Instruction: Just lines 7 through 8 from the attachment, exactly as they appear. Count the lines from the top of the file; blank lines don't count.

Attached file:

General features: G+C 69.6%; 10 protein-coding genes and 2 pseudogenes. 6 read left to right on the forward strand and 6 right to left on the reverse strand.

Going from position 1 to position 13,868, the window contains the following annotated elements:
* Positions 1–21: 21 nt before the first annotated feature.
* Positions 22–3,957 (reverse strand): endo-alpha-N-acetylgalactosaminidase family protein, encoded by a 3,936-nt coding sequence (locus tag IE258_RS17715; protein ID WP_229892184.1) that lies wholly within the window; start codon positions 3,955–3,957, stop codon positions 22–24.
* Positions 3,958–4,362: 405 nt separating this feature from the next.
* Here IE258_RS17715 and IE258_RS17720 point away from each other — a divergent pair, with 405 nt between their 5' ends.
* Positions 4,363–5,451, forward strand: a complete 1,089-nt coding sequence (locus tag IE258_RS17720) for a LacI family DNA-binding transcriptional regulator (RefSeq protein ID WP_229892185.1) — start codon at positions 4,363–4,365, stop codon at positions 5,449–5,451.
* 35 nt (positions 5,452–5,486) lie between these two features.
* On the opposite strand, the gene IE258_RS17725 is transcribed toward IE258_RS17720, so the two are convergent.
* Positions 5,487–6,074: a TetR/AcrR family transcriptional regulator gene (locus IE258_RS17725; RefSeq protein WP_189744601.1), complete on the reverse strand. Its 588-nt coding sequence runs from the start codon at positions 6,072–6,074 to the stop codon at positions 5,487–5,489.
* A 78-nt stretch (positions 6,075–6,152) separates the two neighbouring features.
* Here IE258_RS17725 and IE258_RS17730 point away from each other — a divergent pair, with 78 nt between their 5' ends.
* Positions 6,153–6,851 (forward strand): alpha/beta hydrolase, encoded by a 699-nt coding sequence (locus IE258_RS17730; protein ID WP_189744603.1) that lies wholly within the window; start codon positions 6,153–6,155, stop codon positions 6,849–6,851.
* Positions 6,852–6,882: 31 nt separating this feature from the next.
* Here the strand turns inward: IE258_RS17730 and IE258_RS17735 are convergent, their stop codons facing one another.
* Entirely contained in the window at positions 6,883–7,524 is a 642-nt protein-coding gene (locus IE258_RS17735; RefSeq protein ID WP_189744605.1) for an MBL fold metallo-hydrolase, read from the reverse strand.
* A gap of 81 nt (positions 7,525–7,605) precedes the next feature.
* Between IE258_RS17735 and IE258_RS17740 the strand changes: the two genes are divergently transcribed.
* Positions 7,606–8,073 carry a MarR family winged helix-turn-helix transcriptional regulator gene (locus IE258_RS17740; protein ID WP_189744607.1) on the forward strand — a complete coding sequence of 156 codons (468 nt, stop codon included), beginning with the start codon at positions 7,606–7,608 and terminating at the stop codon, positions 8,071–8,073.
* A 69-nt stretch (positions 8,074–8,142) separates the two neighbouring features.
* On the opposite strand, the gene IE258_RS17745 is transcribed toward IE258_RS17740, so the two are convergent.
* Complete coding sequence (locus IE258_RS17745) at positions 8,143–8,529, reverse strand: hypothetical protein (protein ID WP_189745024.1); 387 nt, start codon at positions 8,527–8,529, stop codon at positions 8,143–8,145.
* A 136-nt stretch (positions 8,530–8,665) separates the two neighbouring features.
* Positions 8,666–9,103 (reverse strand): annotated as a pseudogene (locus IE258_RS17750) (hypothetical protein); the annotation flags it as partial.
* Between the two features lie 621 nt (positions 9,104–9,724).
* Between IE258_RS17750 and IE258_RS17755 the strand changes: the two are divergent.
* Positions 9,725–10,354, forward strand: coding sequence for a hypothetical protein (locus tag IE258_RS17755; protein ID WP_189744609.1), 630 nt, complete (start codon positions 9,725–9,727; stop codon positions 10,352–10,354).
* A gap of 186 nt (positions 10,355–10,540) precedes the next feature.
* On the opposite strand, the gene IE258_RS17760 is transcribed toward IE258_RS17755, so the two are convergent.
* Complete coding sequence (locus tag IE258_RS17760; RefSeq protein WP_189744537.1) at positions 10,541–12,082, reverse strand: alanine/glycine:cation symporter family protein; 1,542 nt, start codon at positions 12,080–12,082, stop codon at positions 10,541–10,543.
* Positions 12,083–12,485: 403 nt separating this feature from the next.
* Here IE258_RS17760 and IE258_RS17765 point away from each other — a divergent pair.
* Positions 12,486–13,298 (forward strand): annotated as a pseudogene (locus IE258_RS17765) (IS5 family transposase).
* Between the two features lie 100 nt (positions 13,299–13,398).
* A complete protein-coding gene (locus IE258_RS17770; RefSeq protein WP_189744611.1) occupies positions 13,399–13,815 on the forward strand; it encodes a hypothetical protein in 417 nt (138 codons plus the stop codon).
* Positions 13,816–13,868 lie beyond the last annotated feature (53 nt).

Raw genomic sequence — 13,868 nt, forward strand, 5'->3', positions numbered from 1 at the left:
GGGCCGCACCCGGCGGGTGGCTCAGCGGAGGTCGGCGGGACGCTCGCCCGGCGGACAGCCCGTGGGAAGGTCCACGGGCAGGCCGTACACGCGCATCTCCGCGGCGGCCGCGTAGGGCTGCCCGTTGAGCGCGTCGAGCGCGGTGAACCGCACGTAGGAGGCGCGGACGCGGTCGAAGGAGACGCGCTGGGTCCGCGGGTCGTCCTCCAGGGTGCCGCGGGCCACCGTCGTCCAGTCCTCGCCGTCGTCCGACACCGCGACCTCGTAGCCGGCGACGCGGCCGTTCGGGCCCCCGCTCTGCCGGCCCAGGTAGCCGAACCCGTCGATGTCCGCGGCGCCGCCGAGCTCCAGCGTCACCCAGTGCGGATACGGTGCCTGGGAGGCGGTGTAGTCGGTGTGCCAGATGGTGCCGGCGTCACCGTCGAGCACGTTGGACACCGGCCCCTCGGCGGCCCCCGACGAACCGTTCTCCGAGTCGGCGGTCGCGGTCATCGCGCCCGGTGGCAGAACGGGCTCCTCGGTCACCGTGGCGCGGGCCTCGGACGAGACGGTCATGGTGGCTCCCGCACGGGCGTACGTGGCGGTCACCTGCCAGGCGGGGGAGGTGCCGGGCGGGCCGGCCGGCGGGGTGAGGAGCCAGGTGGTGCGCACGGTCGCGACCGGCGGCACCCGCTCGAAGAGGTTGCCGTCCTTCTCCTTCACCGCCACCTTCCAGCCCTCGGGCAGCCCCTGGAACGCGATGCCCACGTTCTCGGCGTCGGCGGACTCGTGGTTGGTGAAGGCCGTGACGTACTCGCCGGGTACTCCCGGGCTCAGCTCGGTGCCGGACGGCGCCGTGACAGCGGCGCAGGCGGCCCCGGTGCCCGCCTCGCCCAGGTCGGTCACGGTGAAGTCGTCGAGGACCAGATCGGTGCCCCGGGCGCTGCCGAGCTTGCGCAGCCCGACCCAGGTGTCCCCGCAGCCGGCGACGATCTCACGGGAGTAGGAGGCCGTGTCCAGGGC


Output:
* Positions 4,363–5,451, forward strand: a complete 1,089-nt coding sequence (locus tag IE258_RS17720) for a LacI family DNA-binding transcriptional regulator (RefSeq protein ID WP_229892185.1) — start codon at positions 4,363–4,365, stop codon at positions 5,449–5,451.
* 35 nt (positions 5,452–5,486) lie between these two features.